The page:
Maynilad Water Concession Agreement

In 1995, the “Water Crisis Act”, which was the legal framework for a public-private partnership, was adopted in the form of concession contracts. [19] The Manila watershed was divided into two zones to facilitate performance comparisons (“benchmarking”) based on the Paris model, which was then served by two private water companies. There was a debate about the decision to share the service space because it was complicated, including staff, assets and customer database. According to one of the government`s top negotiators, Mark Dumol, he has brought benefits and caused “enormous complications.” [13]45-49 Rates charged to many poor people remained higher than for individuals living in detached houses. Owner associations and community groups, including those living in slums, are calculated with the highest rate of bulk water supply, about three times the lowest blocking rate. [52] In this context, a clear and consistent set of guidelines is made available to the dealer to enable him to assume his responsibilities. The dealership can assume the huge investments and market risks necessary to carry out its projects to improve services and develop the network over a long project horizon. The setting of the pricing framework is formula-based and thus gives predictability to expectations that allow the dealer to secure the support and financing of its operations. Private companies can obtain a return on total capital per financial offer, which is referred to in their contract as “weighted average cost of capital” or “reasonable market-based discount rate.” Manila Water`s yield was only 5.2%. On that basis, it presented a very low tariff which allowed it to obtain the concession. In 2001, Manila Water managed to increase its yield to 9.3 per cent after international arbitration. Maynilad`s offer had a more realistic return of 10.4 per cent in its offer from the start.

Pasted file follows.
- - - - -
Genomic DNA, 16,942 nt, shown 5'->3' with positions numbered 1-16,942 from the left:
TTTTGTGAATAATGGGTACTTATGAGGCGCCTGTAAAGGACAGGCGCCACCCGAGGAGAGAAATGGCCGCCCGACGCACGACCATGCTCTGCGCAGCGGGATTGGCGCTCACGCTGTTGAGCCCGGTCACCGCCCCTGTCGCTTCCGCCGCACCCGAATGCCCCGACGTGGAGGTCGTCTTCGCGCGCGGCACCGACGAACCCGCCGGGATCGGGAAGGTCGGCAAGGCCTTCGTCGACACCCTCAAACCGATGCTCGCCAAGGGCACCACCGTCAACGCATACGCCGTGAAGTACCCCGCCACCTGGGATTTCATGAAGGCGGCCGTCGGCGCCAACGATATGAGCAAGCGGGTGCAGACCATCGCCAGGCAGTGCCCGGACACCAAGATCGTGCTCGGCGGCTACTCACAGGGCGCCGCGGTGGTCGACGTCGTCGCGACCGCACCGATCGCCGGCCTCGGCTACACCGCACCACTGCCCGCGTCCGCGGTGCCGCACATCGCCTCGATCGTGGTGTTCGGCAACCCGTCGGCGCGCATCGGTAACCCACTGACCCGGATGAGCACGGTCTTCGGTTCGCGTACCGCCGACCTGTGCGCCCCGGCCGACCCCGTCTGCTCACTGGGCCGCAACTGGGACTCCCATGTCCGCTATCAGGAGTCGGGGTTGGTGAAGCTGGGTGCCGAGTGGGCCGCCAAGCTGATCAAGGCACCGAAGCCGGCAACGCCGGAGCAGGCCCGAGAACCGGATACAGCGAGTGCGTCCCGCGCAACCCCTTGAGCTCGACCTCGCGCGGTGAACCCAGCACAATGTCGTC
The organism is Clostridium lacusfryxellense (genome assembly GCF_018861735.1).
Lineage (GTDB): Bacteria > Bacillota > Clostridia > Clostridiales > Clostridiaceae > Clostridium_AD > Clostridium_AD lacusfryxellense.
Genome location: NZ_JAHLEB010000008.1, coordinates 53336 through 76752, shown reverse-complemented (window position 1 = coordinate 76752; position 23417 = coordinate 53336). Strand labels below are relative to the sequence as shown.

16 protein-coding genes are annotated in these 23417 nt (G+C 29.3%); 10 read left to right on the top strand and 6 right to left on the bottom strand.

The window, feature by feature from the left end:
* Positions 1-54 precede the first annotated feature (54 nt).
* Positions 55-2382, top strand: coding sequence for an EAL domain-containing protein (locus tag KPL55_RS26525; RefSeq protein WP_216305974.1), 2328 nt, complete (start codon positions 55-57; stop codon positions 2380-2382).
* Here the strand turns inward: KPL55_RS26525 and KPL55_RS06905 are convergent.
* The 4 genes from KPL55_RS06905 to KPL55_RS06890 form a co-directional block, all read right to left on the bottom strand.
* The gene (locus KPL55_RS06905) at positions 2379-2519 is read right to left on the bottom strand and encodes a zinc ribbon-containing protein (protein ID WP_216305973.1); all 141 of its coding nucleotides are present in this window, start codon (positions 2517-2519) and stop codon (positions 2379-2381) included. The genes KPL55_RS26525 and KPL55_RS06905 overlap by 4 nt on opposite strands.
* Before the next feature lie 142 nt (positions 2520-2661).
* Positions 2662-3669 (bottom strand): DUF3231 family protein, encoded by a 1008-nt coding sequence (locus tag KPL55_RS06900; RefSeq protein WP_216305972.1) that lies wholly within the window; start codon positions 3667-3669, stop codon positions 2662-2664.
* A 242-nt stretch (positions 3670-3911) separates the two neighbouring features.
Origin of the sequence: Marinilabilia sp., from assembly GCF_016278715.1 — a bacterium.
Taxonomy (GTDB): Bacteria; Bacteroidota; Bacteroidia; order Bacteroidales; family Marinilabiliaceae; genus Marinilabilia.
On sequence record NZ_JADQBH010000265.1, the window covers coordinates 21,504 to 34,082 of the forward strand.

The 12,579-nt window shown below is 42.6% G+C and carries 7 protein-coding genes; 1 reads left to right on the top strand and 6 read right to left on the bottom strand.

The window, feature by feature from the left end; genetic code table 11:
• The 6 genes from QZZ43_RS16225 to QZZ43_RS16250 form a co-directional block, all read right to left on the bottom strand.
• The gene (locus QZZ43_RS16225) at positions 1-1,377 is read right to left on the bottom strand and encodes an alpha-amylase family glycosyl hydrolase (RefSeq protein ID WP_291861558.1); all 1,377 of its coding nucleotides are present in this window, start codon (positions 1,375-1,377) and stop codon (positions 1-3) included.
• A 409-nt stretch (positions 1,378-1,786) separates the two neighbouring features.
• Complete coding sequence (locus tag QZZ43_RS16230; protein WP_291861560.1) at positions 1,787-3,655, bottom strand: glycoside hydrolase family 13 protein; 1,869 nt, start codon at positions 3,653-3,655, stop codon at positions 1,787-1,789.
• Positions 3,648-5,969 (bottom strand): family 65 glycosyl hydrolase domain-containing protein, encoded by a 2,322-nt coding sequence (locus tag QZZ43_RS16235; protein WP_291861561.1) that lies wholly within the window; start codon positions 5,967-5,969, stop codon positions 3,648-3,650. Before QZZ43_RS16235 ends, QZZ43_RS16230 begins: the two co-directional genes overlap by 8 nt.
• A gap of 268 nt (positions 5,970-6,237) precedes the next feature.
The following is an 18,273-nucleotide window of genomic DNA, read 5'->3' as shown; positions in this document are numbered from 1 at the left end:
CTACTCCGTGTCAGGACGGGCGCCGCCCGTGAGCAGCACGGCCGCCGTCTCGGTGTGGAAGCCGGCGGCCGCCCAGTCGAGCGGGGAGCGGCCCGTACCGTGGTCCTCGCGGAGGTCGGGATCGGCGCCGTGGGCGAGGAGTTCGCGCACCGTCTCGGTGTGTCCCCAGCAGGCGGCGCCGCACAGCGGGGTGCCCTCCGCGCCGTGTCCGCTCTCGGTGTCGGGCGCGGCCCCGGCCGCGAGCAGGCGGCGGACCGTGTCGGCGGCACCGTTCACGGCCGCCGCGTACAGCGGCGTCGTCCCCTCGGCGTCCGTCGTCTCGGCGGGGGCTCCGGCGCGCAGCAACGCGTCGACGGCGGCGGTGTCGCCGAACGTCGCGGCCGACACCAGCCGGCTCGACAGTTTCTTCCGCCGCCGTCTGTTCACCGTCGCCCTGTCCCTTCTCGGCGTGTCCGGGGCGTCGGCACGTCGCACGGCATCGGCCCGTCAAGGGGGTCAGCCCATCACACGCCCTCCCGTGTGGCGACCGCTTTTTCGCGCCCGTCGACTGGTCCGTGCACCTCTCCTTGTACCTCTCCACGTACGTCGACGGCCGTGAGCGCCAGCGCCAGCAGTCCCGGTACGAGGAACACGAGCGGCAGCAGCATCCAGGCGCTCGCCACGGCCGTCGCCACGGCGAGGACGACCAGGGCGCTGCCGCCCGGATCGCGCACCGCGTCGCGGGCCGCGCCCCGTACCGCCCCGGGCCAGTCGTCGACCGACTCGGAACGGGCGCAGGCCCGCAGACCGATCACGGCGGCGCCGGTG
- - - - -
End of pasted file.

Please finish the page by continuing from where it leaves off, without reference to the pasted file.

[8] Return on equity was higher than return on investment. In the case of Manila Water, the return on equity has been 18 to 20 per cent since the fourth year of operation. [7] In 2012, Manila Water operated 36 mostly small wastewater treatment plants with a total capacity of 0.135 million cubic metres per day.

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